Mr. and Mrs. W. H. Smithwick brought a damage suit against No. 2 D Curtis Mock Associates, Inc., d/b/a Elaine Powers Figure Salon in the Dougherty Superior Court. The complaint alleged that plaintiffs were husband and wife; that plaintiff Doris Smithwick enrolled in an exercise class If the defendant and was injured by reason of the negligence of the agents and employees of the defendant who were acting within the scope of their employment; that as a result she suffered injuries to her left knee. The defendant filed an answer and denied the material allegations of the complaint.
Based upon affidavits and depositions taken, the defendant filed a motion for summary judgment. This motion was sustained by the trial judge and appeal was taken from that judgment.
From the record it appears that the plaintiff Doris Smithwick paid a fee and enrolled in the exercise salon operated by the defendant an the day prior to the accident. She was standing in the back row of the exercise class which at the time was doing "jumping jacks" the plaintiff Doris Smithwick testified that she was struck on the left leg but did not see what struck her. From other proof offered it appeared that a fellow participant in the exercise class, who was placed to the plaintiff's left, struck her while performing the "jumping jack" exercise.
The defendant relied primarily an the proof offered by its employee Saundra K. Clegg. Miss Clegg testified that she was in charge of the exercise class, and that at the time of the accident she was in front of the class, leading the exercises and that no one else was in front of the class. She related in great detail the methods used in spacing and observing the class and the precautions taken with regard to the participants. However, it appears from an affidavit, an behalf of the plaintiff, by one of the exercise participants that Saundra Clegg was not personally leading the exercises at the time the plaintiff was injured and that the exercise class at the time Mrs. Smithwick was kicked was being led by a person other than Saundra Clegg.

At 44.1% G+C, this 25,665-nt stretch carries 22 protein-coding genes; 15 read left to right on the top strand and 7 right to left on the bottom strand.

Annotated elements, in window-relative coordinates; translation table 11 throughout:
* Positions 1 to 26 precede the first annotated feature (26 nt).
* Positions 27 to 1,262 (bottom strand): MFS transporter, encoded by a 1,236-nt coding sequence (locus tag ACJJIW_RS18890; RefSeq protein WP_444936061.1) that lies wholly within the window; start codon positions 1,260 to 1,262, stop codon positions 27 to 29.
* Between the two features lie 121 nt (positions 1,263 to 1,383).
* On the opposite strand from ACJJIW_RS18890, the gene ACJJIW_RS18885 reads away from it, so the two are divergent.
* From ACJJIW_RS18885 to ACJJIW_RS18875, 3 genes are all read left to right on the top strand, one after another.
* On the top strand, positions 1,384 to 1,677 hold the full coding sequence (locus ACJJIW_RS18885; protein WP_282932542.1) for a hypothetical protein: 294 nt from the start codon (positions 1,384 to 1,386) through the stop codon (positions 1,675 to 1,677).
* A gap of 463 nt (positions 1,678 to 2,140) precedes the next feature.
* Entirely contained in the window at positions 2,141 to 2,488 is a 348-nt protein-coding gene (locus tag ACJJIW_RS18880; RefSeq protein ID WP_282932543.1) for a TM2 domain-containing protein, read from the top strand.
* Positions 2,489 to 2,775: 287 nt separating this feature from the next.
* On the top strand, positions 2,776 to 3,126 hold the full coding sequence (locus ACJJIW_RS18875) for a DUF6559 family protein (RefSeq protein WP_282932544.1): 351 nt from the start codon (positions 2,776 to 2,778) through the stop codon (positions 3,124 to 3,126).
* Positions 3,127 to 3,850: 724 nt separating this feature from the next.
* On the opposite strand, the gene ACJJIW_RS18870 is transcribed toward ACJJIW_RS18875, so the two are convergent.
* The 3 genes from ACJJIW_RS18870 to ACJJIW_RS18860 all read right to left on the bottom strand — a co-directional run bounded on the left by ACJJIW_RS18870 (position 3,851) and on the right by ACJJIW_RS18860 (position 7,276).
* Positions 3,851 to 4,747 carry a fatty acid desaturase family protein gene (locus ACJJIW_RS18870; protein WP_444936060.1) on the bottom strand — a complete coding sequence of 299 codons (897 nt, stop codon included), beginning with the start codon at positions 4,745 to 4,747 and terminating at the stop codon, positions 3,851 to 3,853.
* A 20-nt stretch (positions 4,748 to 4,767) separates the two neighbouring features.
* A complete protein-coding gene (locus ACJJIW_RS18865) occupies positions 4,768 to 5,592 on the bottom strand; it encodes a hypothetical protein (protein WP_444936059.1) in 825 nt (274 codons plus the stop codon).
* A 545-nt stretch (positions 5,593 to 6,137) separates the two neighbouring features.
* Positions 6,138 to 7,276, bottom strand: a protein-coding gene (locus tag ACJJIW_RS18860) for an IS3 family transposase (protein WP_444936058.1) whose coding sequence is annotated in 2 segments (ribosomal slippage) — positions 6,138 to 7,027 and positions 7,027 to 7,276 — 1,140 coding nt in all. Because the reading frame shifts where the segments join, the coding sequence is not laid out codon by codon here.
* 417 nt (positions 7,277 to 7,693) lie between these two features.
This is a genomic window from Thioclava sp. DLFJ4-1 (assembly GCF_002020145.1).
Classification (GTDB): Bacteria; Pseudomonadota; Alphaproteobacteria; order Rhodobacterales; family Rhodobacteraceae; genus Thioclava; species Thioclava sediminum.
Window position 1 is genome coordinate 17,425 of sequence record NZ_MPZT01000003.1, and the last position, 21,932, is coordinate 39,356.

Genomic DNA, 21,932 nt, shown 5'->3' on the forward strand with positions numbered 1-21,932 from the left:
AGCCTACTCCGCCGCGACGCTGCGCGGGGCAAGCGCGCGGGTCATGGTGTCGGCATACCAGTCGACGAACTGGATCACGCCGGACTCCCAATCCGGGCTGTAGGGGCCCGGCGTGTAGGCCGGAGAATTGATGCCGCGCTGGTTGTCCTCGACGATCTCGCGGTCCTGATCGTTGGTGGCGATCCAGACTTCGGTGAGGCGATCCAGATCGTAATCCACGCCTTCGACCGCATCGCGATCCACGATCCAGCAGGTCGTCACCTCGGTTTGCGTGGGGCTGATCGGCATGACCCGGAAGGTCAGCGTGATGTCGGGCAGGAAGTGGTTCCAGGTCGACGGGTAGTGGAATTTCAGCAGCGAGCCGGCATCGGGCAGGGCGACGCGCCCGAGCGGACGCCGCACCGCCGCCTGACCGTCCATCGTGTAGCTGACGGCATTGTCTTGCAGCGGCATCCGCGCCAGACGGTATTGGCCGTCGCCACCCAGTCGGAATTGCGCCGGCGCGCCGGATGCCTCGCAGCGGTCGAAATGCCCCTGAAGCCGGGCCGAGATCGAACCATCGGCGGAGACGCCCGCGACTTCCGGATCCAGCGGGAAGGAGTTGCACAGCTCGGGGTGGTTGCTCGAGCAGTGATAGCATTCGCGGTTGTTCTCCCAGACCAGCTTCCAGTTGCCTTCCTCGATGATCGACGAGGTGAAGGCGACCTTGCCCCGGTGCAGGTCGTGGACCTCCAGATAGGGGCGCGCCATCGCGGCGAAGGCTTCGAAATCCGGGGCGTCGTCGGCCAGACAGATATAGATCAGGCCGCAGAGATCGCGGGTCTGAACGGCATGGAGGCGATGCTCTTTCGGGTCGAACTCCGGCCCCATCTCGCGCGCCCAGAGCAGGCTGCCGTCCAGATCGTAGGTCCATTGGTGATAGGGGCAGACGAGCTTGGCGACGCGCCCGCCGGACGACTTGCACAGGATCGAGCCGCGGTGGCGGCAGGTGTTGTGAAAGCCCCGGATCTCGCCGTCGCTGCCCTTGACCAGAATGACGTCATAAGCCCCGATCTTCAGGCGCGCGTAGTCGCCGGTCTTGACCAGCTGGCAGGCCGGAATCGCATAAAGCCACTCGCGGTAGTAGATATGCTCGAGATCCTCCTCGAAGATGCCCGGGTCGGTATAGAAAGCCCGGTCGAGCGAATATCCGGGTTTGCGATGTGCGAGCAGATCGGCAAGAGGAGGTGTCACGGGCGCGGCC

It is clear that the proof in the affidavit strikes at the very heart of the defendant's case. For, it challenges Saundra Clegg's testimony as to spacing and the fact that she was observing the class at the time the plaintiff received her injuries. This being true, defendant has failed to eliminate every genuine issue of material fact and the trial judge erred in granting defendant's motion for summary judgment. See Capitol Auto. Co. v. GMAC, 119 Ga. App. 186
, 192 (166 SE2d 584
); Ga. Cas. & Sur. Co. v. Almon, 122 Ga. App. 42
, 44 (176 SE2d 205
Landau, Davis & Farkas, Edmund A. Landau, Jr., for appellee.